Bluegrass In The Schools subsidized by AR Arts Council

It was just some casual web surfing that pointed me to the information about the BITS Program on the Arkansas Bluegrass web site. A follow-up query led to a lengthy discussion with Redmond Keisler about this program, which seeks to expose middle and elementary school students in Arkansas to bluegrass music. Keisler is a bluegrass dobroist, a partner in the Leno Capo Company, and the owner of Key Video Services, a video production company in Sheridan, AR.

Many of us who have performed in bluegrass bands have found occasion to do a brief program in a school, and the reaction of the young folks is almost always quite enthusiastic and encouraging. What Keisler is doing with the BITS Program is considerably more ambitious than bringing a band in to pick a few tunes, and is deserving of the attention and support of a wider swath of the bluegrass community.

Either alone, with just his resonator guitar and a backup guitarist, or with his full bluegrass group, The Keisler Brothers, Redmond can deliver a PowerPoint presentation to school systems that explains the history of bluegrass music, and when the band is on hand, demonstrate the structure of the music, the vocal harmony, and even perform a dozen or so songs that illustrate the style. They also demonstrate the different instruments, how they are played and talk a bit about the history behind them.

They are now listed with the Arkansas Arts Council, meaning that up to 40% of the cost of bringing this presentation to a school can be covered by AAC grants. You can find more information about the grants and the council on the AAC web site.

Of course, Keisler is not alone in these efforts. The International Bluegrass Music Association has been involved for some time, and offers a number of resources to to assist program developers and educators in this area.

Many people who have been working to promote bluegrass music education for young people credit Greg Cahill and his band, Special Consensus, for much of the early work that led to the IBMA program. The Traditional American Music (TAM) program debuted in 1984 with Special Consensus delivering it at hundreds of schools since then, and a rough estimate suggests that it has reached at least a million students during that time.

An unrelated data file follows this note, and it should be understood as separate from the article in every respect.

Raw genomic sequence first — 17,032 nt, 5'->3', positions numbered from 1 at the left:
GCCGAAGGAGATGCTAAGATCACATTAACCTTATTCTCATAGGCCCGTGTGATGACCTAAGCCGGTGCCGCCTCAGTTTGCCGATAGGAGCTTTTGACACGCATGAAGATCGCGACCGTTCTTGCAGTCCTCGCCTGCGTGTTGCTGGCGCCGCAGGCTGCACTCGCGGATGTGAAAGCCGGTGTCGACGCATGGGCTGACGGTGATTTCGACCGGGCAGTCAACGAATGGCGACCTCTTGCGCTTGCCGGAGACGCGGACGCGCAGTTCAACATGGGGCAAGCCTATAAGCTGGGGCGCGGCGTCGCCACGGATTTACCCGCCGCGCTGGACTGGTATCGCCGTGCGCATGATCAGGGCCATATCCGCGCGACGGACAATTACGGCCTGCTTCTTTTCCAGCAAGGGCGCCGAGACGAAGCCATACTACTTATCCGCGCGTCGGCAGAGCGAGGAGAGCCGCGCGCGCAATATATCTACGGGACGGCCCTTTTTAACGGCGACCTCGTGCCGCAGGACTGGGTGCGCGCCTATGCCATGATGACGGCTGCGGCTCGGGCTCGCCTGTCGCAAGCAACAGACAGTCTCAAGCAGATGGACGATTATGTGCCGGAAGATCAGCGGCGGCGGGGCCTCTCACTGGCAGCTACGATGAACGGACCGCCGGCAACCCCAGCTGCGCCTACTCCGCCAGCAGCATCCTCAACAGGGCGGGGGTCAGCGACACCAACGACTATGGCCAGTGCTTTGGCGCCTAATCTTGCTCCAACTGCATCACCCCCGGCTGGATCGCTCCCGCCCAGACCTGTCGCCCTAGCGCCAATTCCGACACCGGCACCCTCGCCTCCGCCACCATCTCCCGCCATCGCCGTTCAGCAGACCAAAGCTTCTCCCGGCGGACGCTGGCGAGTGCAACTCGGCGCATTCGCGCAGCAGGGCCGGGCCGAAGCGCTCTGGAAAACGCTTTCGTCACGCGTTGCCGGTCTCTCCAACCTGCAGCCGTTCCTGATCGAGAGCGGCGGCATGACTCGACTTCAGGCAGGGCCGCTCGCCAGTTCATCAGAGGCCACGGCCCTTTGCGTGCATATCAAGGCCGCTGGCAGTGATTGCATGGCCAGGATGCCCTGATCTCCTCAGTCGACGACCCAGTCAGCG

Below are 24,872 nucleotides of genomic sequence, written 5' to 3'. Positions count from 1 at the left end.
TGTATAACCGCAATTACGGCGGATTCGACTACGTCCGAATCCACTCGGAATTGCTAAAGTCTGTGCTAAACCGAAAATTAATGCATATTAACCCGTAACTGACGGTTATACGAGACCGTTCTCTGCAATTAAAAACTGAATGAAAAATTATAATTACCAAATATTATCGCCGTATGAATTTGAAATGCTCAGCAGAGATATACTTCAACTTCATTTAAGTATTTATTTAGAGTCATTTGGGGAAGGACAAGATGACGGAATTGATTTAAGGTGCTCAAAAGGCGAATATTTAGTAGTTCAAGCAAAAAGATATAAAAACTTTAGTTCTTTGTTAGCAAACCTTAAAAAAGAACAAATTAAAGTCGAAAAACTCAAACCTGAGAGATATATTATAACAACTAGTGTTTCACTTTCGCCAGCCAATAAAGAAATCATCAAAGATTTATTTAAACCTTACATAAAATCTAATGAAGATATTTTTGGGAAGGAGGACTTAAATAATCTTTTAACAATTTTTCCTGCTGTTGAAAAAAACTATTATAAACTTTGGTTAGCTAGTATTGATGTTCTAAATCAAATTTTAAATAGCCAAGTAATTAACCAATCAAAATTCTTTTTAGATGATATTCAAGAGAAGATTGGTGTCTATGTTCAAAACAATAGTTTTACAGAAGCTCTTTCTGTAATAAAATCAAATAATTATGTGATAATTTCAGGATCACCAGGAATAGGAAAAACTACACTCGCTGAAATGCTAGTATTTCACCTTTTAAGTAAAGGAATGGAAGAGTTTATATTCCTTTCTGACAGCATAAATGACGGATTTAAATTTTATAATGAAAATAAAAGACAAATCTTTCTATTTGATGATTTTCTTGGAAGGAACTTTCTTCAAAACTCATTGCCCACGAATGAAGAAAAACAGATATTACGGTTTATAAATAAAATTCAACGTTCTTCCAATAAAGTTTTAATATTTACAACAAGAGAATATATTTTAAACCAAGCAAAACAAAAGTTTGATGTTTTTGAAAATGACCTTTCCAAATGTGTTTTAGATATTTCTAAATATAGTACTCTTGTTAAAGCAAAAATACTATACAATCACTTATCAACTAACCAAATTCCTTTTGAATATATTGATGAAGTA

Cahill feels that The Goins Brothers may have actually been the first bluegrass artists to bring the music into schools, and credits a friend with first coaxing him into the classroom with his banjo.

“One of my teacher friends asked me to visit her classroom whenever I had time to play the banjo for her students starting back in the 1970s. I did, and the students loved the music, so I came back with a guitar player months later. Then the other teachers in that school heard about my visit and asked me to come back, which I did with the band. Then teachers from neighboring schools heard about our visits and asked us to come to their schools, and it began to grow. Since there was so much interest in bringing our acoustic sounds to the students – most of whom never heard or saw a banjo or mandolin, and upright bass – I went to the library and researched the basic origins of country music, which of course bluegrass music was considered in the formative years. I then developed a presentation outline, wrote up a several page overview of our ‘musical history lesson’ and called the program The Traditional American Music (TAM) Program. In 1984, I began offering this program for a nominal fee to schools in the Chicago area (since all Special C personnel moved to Chicago area to be in the band at that time) and eventually to the arts councils and town festivals that scheduled The Special C for concert performances.”

Greg’s TAM presentation is a single 35-40 minute program which includes musical performance interspersed with some historical background on the origins of bluegrass music, how the various instruments are constructed and used in a band, and how the vocal harmonies are arranged. The basic outline for this program continues to evolve as new ideas emerge, and Cahill makes it freely available on the Special C web site.

When Redmond Keisler brought Special Consensus into a Little Rock school to present the TAM program during a band visit to Arkansas in the 1980s, a seed was planted for what would become a full-fledged program under his own direction. They have a week’s worth of lesson plans which they can distribute to the school in advance, modified for either elementary or secondary schools.. Especially for English, History and Music classes, the students can study a bit about bluegrass music before the presentation, and Keisler and the band can even help any students with an inkling towrads learning to play bluegrass find their way to getting started.

“We do the assembly program and the follow up afterwards to help the students get started the fastest and easiest way possible. We stay with it to make it fun and a social event to get together and jam, when the kids can handle a jam session together. We keep them informed of Bluegrass event to come to and hear the music and see other performers.

He invites anyone with an interest in having them at their school in Arkansas to contact him for more information.

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About the Author

John Lawless

John had served as primary author and editor for The Bluegrass Blog from its launch in 2006 until being folded into Bluegrass Today in September of 2011. He continues in that capacity here, managing a strong team of columnists and correspondents.